Later that day, the same car pulled up to the group on 60th Street and the driver opened fire, wounding James Hobson in the chest, court records show. As Devon Hobson tried to crawl to safety, the driver backed up the car, reached out of the window and shot him in the back of the head, according to court records.

McIntosh was arrested and charged in January 2002. He was convicted the next year in a bench trial by Judge Evelyn Clay after all three survivors testified that McIntosh was the gunman.

It wasn’t until a decade later that the case began to unravel when McIntosh’s lawyer, Jennifer Blagg, tracked down the witnesses, who told her they’d been pressured by detectives to identify McIntosh as the gunman.

In a sworn statement, James Hobson said police told him after he was released from the hospital that they had caught the killer and wanted him to identify the man at the police station.

“They showed me a picture of Norman and said, ‘This is the guy,'” Hobson said in a statement that was filed as part of McIntosh’s petition for a new trial. “I knew (the shooter) wasn’t Norman because the guy who did it was taller and looked older.”

Hobson said he made the identification only after detectives threatened to pin the murder on him because the robbery of a gang rival he’d committed had led to the killing.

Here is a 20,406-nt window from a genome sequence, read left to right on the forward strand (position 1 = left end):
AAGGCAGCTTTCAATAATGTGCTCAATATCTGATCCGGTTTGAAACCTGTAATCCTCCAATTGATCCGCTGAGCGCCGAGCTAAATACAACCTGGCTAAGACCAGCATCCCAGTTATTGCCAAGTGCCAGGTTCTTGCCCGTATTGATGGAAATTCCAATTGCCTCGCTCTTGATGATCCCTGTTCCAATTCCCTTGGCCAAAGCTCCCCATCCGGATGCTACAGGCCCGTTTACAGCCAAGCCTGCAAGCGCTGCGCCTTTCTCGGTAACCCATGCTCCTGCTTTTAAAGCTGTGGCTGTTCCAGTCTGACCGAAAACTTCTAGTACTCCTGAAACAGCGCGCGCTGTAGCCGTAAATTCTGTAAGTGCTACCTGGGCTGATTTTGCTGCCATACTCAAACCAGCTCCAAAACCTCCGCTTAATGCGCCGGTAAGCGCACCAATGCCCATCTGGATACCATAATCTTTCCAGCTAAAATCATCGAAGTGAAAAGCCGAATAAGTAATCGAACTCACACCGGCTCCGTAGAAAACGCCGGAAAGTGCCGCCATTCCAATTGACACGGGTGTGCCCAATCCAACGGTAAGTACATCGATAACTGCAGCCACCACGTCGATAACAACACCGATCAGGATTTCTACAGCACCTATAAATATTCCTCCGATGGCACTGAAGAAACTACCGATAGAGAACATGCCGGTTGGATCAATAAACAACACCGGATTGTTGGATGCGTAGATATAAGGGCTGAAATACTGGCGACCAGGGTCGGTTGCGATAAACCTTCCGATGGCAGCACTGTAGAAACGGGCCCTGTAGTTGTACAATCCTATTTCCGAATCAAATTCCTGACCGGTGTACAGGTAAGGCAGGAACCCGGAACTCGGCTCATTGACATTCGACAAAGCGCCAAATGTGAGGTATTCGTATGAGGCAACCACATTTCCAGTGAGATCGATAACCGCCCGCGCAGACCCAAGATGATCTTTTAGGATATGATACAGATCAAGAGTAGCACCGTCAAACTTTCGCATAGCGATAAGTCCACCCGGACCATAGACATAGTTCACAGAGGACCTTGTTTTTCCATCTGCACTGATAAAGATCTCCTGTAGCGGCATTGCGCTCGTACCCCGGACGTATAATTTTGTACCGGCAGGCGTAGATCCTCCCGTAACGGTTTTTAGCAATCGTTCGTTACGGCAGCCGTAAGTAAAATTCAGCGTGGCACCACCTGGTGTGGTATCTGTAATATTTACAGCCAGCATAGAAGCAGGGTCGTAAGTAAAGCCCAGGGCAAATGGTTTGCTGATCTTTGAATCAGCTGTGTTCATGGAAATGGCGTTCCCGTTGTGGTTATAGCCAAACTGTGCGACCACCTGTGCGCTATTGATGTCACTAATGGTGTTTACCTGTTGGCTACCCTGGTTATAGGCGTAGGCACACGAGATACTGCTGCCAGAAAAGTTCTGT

Hobson’s cousin, Darius Thompson, said in his own recantation that police showed him McIntosh’s photo, told him the man was the killer and asked him to pick McIntosh out of a lineup. Thompson said he was standing in the station when Hobson came out of the lineup room, walked past him and said, “Dude got on red,” court records show.

“When I went into the room, the dude in the red shirt was the same dude that the police had pointed out to me and had been telling me about,” Thompson said in his sworn statement. “I picked him out of the lineup because both the police and James said it was him.”

The reinvestigation also led to two other bombshells. First, Blagg obtained records from the city showing McIntosh’s Oldsmobile had been towed away and impounded by the city in September 2001 — two months before the shooting — after he’d abandoned it in an alley with no license plates.

Also, a fingerprint found on one of the compact discs the victims had stolen from the gunman matched a felon who lived in the neighborhood and drove a similar car, court records show. The owner of that Oldsmobile had the car salvaged for scrap shortly after the shooting.